How Immigrant Roots and US Soil Nurtured My American Dream

By Alexandra Shapiro, writer
May 23, 2017
Image Credit: Uber Images/Shutterstock

America is a country of immigrants; a nation molded by the millions of individuals who arrive with little more than a determination to experience their true American Dream. For many, including me and my family, hard work and persistence turn that dream into reality.

At 18, my family immigrated to the United States from Ukraine, then part of the Soviet Union. At that time, we had no idea about our future or what we could expect coming to the United States. We left as refugees, trying to escape political turmoil and religious persecution, hoping for a fresh start in a democratic society that offered the religious freedom and economic opportunity we lacked. Though we knew little about where we were going to live or how we are going to survive, my parents were hopeful that they would be able to leverage their skills and experience to find jobs in the U.S. With only two bags of clothes each and $650 for a family of four, we arrived in the United States full of hope and excited by the opportunity of a better future for our family.

It was the early nineties, and California – our new home – was in the middle of a recession. My parents struggled to find jobs, as their postgraduate degrees disqualified them from finding entry level positions, and their very limited knowledge of the language prevented them from getting more senior level roles. Plus, my mother had to take care of my 5-year old brother. Since I had the best grasp of the language, I was able to find minimum-wage jobs, barely making enough money to support our family. We lived frugally, and I was able to save enough money to attend night classes, first at the community college and later on completing my bachelor’s degree at SF State.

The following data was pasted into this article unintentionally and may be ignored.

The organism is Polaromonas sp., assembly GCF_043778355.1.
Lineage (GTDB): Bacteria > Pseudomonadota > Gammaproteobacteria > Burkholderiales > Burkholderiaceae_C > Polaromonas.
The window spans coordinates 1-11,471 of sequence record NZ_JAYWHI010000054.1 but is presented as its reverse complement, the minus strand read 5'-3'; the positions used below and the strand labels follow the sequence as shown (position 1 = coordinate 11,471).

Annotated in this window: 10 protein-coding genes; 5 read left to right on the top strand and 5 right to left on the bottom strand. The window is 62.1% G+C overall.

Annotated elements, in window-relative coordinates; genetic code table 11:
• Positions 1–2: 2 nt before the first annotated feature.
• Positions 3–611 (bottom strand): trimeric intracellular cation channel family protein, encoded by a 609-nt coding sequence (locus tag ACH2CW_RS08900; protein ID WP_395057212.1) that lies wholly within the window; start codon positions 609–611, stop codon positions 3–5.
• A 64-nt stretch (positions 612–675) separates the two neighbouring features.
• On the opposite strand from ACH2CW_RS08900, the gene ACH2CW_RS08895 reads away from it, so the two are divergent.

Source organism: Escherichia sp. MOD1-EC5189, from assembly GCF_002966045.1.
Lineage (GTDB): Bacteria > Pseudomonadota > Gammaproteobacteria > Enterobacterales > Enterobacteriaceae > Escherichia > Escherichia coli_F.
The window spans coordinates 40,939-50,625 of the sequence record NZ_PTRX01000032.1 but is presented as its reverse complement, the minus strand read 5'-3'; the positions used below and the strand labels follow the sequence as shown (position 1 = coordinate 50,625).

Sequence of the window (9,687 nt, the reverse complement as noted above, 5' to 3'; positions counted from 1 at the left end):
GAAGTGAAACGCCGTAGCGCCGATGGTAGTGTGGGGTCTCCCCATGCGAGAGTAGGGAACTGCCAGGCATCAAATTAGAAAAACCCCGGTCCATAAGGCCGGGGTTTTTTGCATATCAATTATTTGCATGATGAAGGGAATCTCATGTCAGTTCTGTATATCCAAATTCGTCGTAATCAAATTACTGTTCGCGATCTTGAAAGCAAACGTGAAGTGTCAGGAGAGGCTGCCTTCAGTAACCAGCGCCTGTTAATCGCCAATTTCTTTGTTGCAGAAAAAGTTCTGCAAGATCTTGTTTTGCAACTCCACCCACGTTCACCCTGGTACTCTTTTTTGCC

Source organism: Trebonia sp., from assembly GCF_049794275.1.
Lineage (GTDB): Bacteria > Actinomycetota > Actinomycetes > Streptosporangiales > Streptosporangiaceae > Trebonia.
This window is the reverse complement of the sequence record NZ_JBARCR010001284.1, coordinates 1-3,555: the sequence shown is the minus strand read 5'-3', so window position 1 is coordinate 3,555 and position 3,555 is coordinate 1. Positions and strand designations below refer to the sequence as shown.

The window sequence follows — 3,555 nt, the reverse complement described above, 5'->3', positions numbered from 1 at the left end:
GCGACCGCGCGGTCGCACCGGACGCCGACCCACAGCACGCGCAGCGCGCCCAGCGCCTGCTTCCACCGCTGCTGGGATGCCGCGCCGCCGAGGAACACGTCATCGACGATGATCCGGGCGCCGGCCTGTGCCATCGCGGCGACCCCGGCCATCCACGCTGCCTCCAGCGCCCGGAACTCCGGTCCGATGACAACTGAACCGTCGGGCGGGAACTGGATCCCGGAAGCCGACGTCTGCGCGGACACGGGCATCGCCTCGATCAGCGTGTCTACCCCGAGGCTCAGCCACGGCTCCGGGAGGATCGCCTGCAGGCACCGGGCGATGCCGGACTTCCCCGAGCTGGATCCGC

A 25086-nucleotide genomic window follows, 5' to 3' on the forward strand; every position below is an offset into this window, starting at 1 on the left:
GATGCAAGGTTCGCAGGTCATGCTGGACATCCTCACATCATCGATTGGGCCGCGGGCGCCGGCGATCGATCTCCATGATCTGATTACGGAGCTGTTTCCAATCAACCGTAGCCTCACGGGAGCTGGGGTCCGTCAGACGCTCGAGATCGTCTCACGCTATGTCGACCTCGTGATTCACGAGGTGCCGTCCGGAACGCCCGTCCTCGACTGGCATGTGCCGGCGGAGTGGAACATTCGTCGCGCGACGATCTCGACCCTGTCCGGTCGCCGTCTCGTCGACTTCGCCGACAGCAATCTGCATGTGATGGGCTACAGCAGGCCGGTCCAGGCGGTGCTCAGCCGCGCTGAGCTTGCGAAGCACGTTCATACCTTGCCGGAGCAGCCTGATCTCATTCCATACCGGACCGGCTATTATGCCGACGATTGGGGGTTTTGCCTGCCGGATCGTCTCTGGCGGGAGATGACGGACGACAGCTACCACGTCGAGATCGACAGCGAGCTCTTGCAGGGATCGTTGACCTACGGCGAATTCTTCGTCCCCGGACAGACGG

With minimal knowledge of the language, and limited financial resources, we did what many immigrant families do – opened a small business. Ours was selling computer hardware and software.

It didn’t take long for us to learn that running a small business is a 24/7 job, and for immigrants like my father and me, there is the added challenge of learning everything while simultaneously trying to establish a foothold in our new community. Because we chose computer software – a low-margin, high-competition industry – we quickly learned the importance of providing high-quality customer service, and bolstered our product offering with hands-on training, services and support. For us, success came through a steadfast commitment to understanding the needs of our customers, and constantly evolving our business to meet those needs.

As a result, we maintained a strong base of customers that kept our business afloat and afforded us time to assimilate into a new community, while acquiring invaluable skills that have served both me and my father in our respective careers. For example, although sales and customer service are the most visible components of running a small business, this was just the tip of the iceberg for us. Learning how to manage back office systems for inventory management, invoicing and order processing – as well as educating ourselves on basic marketing and the ever-evolving computer software industry – taught us to think about business holistically. Eventually, we expanded our retail operations to include higher margin service offerings, such as software education classes and network support services, which doubled our revenues.